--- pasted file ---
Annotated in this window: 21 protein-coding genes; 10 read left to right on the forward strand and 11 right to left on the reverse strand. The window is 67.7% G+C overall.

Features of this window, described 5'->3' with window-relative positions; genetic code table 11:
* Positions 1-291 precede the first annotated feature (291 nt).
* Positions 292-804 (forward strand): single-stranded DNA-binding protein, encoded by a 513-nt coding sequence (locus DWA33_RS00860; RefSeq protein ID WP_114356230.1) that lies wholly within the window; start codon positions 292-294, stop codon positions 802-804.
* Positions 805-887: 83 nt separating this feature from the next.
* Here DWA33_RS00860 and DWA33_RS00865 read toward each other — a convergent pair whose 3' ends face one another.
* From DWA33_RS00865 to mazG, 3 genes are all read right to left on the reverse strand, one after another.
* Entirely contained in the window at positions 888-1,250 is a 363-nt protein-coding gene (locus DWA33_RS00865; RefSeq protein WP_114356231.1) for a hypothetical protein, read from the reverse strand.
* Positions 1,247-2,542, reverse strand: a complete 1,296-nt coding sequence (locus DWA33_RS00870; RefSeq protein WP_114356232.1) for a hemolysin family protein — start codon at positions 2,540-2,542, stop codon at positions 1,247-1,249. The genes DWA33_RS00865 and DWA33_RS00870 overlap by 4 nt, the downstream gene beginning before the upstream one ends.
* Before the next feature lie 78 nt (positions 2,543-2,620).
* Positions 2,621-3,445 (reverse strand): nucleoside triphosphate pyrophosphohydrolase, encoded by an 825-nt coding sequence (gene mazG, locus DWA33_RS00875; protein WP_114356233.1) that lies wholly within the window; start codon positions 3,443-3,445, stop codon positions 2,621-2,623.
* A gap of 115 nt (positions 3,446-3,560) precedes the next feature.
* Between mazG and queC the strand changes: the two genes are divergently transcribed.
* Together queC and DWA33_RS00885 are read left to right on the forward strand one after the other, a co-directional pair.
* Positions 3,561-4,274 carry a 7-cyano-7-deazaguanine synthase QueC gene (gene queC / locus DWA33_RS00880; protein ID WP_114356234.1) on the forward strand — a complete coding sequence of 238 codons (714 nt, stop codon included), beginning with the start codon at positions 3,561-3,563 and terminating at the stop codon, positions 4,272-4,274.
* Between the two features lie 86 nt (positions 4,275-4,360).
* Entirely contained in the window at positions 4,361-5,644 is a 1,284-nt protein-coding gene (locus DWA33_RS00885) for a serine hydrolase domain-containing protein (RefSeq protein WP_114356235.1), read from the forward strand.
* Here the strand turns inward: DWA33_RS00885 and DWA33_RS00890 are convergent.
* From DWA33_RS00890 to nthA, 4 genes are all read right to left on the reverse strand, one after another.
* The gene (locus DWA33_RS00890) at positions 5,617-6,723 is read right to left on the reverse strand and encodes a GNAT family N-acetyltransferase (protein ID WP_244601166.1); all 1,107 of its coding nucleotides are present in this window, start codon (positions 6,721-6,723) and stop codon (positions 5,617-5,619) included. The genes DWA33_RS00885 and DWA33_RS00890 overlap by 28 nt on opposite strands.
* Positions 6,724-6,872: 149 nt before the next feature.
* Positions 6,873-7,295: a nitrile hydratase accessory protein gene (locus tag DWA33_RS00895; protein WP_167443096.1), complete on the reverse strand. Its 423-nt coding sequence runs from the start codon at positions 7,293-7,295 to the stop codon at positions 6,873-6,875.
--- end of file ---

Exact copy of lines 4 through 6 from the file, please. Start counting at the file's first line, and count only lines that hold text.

* Positions 292-804 (forward strand): single-stranded DNA-binding protein, encoded by a 513-nt coding sequence (locus DWA33_RS00860; RefSeq protein ID WP_114356230.1) that lies wholly within the window; start codon positions 292-294, stop codon positions 802-804.
* Positions 805-887: 83 nt separating this feature from the next.
* Here DWA33_RS00860 and DWA33_RS00865 read toward each other — a convergent pair whose 3' ends face one another.